April 18, 2018
Above, (from left) Falyn Elhard ’18, Dr. David Cupery, Victoria Muñoz ’19, Charlie Weissfellner ’18, Mike McAndrew ’18, Cassie Lavoie ’18, Sam Payne ’18, Drew Weisse ’18, Henry Ayles ’18, Rose Borgnis ’17, Eamon Hanlon ’20 and Jake Vitali ’20 at the University of Havana. Below, (top) Muñoz on a street in Havana, and (bottom) from left, Ayles, Weisse, and McAndrew at Malecon, Havana's famous seafront.
For the first time, 11 students traveled to Cuba over spring break. Led by Dr. David Cupery, assistant professor of political science, the travel course immersed them in the rich diversity and the controversies that surround this Caribbean island. The experience allowed for a deeper understanding of issues related to Cuban history, politics, culture, and society.
“Cuba and the United States have a complex history that intrigues me,” said Victoria Muñoz ’19 of Plymouth, Mass., who had wanted to visit the country for many years. “As a sociology and political science double major, I love learning about cultures, places, and people. Not many Americans have had the opportunity to go to Cuba. It was amazing!”
There, they traveled to cities including Trinidad, Cienfuegos, Santa Clara, and Playa Larga, Cuba’s Bay of Pigs. In Havana, the students visited a middle school, where they became acquainted with the young students and staff. “The children were so curious and bright: they wanted to know about our experiences, and we all wanted to know about theirs,” Muñoz said.
Instead of hotels, the students broke up into groups of two or three, and stayed with local families to gain a different, more personal perspective. “It was a great way to talk to Cuban people, eat authentic food, and have a glimpse into the ‘real lives’ of Cubans,” Muñoz explained.
“I was also surprised about how open Cubans were about politics, and how welcoming they were to Americans,” she said. “They were very patient with our constant questions and genuinely happy that we were in their country. These interactions made the experience even better.”
For sociology major Henry Ayles ’18 of Plymouth, Mass., the biggest motivating factor for participating in the trip was his interest in Cold War history and U.S./Cuba relations.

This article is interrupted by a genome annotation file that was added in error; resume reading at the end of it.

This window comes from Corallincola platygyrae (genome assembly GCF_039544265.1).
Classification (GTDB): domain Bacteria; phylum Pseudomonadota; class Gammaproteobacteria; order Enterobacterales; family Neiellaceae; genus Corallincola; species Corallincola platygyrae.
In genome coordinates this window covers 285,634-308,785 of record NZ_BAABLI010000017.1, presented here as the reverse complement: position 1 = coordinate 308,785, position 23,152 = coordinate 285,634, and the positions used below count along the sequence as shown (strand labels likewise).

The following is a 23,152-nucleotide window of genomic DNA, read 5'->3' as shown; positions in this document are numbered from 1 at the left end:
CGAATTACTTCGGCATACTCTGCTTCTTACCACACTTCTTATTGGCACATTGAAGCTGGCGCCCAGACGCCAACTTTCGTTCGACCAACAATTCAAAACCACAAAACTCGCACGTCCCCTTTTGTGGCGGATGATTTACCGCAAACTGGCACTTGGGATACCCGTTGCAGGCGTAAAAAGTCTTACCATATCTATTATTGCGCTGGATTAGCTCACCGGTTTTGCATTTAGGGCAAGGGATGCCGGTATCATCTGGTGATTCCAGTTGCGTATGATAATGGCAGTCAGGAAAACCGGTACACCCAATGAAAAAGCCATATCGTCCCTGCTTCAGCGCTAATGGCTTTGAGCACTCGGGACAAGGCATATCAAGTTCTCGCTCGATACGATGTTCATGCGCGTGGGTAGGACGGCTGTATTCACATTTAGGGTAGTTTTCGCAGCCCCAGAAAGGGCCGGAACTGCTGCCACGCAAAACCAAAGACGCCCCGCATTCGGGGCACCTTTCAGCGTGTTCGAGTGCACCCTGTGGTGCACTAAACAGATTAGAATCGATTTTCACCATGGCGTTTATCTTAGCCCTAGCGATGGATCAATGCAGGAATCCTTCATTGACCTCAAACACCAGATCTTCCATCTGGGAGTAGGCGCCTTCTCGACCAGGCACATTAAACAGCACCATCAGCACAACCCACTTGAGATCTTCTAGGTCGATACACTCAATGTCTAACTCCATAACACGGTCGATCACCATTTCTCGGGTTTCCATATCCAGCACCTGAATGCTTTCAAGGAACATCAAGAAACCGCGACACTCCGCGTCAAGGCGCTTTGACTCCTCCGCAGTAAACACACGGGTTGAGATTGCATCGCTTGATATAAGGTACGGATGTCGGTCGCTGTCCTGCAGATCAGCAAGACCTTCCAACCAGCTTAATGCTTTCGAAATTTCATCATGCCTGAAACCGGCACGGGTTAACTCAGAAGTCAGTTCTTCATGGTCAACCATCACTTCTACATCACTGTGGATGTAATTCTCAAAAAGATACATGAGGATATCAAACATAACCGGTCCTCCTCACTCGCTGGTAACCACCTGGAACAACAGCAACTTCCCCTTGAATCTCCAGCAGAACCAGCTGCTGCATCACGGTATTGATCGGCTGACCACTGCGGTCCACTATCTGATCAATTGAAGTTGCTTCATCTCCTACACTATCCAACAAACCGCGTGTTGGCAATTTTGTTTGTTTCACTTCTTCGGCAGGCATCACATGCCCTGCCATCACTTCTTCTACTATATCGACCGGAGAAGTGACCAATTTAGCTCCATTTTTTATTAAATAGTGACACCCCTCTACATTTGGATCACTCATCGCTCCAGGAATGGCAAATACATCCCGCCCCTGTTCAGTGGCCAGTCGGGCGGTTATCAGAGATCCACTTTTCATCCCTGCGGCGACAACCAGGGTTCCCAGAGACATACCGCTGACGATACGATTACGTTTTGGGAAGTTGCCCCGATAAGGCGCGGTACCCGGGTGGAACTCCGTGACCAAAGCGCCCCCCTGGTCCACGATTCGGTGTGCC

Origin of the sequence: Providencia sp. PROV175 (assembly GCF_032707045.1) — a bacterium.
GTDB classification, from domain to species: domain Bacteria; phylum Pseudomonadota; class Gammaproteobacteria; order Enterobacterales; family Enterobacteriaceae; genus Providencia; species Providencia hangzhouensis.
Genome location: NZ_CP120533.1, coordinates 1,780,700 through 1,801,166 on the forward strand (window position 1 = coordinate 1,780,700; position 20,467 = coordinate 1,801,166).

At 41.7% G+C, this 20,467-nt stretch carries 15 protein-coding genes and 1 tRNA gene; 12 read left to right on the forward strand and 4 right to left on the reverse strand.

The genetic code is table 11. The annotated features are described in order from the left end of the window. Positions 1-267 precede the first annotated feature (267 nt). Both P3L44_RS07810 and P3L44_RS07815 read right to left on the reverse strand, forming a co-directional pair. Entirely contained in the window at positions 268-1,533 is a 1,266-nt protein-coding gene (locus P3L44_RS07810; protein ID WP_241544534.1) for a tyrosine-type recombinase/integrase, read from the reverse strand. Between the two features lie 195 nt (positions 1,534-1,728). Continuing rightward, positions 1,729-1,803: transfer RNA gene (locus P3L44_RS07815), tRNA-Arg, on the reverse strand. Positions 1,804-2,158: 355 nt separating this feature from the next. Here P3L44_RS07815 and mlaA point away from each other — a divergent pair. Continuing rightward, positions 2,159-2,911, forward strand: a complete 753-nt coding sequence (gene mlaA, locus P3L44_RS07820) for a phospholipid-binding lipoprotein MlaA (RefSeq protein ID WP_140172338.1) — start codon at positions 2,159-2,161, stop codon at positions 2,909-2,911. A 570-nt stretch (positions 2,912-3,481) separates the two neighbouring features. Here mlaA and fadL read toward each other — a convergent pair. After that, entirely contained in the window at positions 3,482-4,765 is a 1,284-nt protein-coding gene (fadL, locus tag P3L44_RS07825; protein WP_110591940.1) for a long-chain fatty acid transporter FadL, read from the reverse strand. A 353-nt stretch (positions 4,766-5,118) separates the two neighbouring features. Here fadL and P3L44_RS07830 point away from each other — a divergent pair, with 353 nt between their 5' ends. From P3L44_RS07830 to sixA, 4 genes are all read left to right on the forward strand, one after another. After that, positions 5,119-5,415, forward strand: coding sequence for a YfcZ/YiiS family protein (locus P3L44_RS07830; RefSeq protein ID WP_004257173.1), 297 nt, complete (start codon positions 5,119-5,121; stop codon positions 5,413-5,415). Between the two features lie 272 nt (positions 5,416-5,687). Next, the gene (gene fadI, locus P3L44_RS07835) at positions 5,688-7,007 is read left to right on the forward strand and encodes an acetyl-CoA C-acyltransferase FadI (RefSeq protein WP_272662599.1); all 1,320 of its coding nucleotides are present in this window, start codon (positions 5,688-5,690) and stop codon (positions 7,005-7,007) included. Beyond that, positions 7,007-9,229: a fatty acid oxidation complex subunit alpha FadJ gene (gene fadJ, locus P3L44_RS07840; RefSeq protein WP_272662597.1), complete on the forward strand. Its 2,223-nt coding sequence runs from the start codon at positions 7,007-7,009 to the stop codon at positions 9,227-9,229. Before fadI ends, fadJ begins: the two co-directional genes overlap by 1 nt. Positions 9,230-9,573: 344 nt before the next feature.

“I really loved my time in Havana,” Ayles said. “The various styles of architecture – 19th century and earlier Spanish styles, 20th century western Art Deco, Soviet Brutalism – were all mixed together in one place, painted with bright, beautiful colors.
“The locals were incredibly friendly; they would often approach us on the streets, ask us where we were from, and let us know of any local events/hidden gems around the city. We could walk everywhere! In any direction, just a few blocks away from where we stayed, we could find a number of amazing historic sites, museums, music venues, and great restaurants.”
Ayles especially enjoyed attending lectures at the University of Havana, where he learned about U.S. and Cuban relations from the Cuban perspective.
“Through the simple act of talking to people and listening to their stories, I was able to assemble a fairly diverse representation of the Cuban people and discover the values and issues most important to them,” Ayles explained. “In doing so, I was able to quickly wither away any lingering, preconceived ... assumptions,” and see through the propagandized depictions of the Cuban people disseminated through their state-controlled media.”
He added, “It was an invaluable experience that left me with the realization that, despite any political animosity between governments, and regardless of individual differences along political, social, cultural, racial, or ethnic lines, people are people – everywhere.”